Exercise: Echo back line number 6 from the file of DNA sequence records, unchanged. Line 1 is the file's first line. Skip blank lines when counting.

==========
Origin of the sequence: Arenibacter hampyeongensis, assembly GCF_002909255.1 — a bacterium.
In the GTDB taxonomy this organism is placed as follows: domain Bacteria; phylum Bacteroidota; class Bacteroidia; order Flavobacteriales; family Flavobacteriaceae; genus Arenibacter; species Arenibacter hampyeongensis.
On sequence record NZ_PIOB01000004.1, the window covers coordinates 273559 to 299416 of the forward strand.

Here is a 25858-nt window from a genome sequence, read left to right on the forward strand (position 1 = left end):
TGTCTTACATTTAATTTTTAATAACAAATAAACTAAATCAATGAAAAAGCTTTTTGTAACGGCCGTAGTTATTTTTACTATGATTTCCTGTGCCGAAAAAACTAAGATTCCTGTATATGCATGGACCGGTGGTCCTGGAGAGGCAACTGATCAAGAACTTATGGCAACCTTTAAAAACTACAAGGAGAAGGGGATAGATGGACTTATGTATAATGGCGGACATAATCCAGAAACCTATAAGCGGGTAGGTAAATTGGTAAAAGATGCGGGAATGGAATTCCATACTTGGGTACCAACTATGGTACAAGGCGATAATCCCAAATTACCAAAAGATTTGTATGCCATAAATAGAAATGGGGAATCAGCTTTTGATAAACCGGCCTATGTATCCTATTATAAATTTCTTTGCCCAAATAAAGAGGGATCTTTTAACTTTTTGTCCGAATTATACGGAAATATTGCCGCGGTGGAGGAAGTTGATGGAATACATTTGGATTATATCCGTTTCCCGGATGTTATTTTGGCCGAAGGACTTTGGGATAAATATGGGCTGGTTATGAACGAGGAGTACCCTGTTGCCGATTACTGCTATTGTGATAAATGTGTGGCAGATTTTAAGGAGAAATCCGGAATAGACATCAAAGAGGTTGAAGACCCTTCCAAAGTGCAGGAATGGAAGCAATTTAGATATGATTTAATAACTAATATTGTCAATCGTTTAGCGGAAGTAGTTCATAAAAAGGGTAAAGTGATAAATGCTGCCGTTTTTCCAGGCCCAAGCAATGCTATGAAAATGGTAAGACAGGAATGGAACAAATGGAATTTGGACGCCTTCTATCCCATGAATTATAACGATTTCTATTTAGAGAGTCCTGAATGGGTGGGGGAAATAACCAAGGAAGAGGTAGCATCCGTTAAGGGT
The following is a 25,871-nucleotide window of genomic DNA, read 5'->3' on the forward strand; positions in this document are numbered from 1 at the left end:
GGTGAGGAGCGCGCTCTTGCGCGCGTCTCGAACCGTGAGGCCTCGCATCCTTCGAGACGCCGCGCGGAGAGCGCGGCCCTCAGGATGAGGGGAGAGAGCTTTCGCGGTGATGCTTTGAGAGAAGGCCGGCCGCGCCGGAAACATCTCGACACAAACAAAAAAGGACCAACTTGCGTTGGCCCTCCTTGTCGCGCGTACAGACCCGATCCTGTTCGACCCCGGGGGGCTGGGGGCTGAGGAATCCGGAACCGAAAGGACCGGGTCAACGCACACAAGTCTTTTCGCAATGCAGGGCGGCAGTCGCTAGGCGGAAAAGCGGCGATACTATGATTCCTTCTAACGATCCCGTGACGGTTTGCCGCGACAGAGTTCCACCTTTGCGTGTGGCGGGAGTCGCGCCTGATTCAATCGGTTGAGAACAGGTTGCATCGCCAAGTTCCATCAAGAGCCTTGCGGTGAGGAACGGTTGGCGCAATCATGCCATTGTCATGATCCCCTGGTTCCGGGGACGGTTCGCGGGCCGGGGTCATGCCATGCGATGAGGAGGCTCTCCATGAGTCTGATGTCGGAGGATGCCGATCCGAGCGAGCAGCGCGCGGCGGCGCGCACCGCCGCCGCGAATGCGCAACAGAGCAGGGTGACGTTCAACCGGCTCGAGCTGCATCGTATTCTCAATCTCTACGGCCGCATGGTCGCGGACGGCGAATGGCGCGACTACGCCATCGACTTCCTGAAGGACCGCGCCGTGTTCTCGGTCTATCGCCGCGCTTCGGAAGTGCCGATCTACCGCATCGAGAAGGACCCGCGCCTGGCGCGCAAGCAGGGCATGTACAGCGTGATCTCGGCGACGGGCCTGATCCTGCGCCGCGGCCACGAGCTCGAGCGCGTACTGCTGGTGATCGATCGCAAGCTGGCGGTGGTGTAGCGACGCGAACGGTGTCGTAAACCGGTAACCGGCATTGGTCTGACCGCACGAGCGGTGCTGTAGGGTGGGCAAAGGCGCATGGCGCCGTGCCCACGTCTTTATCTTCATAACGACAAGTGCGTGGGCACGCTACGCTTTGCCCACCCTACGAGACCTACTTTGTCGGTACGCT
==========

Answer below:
The following is a 25,871-nucleotide window of genomic DNA, read 5'->3' on the forward strand; positions in this document are numbered from 1 at the left end: